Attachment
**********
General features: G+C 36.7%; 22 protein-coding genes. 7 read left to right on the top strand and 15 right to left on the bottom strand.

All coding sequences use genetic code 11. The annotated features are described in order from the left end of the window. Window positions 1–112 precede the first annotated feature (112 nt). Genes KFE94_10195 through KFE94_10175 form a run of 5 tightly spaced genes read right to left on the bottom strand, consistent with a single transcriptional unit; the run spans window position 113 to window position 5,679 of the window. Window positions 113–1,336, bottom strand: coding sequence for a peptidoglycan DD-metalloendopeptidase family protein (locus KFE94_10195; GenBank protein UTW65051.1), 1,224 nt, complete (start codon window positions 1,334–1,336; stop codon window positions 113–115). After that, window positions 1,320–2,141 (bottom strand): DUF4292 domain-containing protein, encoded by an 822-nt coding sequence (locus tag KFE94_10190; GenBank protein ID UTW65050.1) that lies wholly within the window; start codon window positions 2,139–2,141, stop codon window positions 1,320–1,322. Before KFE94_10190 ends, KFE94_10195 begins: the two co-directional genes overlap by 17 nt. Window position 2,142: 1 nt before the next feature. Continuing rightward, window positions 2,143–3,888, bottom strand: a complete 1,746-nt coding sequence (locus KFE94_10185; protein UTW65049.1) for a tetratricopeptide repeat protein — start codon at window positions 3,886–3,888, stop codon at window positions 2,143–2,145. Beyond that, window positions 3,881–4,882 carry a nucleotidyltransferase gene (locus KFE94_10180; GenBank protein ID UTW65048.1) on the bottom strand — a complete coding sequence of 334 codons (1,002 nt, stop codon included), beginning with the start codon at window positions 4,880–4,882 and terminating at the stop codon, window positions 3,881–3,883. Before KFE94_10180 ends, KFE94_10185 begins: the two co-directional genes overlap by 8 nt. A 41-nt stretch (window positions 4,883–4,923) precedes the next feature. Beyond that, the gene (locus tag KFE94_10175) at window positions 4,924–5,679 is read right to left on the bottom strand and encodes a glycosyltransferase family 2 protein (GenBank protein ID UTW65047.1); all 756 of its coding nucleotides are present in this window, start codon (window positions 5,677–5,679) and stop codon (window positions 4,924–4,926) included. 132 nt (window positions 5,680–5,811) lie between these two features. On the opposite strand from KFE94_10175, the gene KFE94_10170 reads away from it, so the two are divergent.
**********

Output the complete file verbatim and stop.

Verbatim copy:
General features: G+C 36.7%; 22 protein-coding genes. 7 read left to right on the top strand and 15 right to left on the bottom strand.

All coding sequences use genetic code 11. The annotated features are described in order from the left end of the window. Window positions 1–112 precede the first annotated feature (112 nt). Genes KFE94_10195 through KFE94_10175 form a run of 5 tightly spaced genes read right to left on the bottom strand, consistent with a single transcriptional unit; the run spans window position 113 to window position 5,679 of the window. Window positions 113–1,336, bottom strand: coding sequence for a peptidoglycan DD-metalloendopeptidase family protein (locus KFE94_10195; GenBank protein UTW65051.1), 1,224 nt, complete (start codon window positions 1,334–1,336; stop codon window positions 113–115). After that, window positions 1,320–2,141 (bottom strand): DUF4292 domain-containing protein, encoded by an 822-nt coding sequence (locus tag KFE94_10190; GenBank protein ID UTW65050.1) that lies wholly within the window; start codon window positions 2,139–2,141, stop codon window positions 1,320–1,322. Before KFE94_10190 ends, KFE94_10195 begins: the two co-directional genes overlap by 17 nt. Window position 2,142: 1 nt before the next feature. Continuing rightward, window positions 2,143–3,888, bottom strand: a complete 1,746-nt coding sequence (locus KFE94_10185; protein UTW65049.1) for a tetratricopeptide repeat protein — start codon at window positions 3,886–3,888, stop codon at window positions 2,143–2,145. Beyond that, window positions 3,881–4,882 carry a nucleotidyltransferase gene (locus KFE94_10180; GenBank protein ID UTW65048.1) on the bottom strand — a complete coding sequence of 334 codons (1,002 nt, stop codon included), beginning with the start codon at window positions 4,880–4,882 and terminating at the stop codon, window positions 3,881–3,883. Before KFE94_10180 ends, KFE94_10185 begins: the two co-directional genes overlap by 8 nt. A 41-nt stretch (window positions 4,883–4,923) precedes the next feature. Beyond that, the gene (locus tag KFE94_10175) at window positions 4,924–5,679 is read right to left on the bottom strand and encodes a glycosyltransferase family 2 protein (GenBank protein ID UTW65047.1); all 756 of its coding nucleotides are present in this window, start codon (window positions 5,677–5,679) and stop codon (window positions 4,924–4,926) included. 132 nt (window positions 5,680–5,811) lie between these two features. On the opposite strand from KFE94_10175, the gene KFE94_10170 reads away from it, so the two are divergent.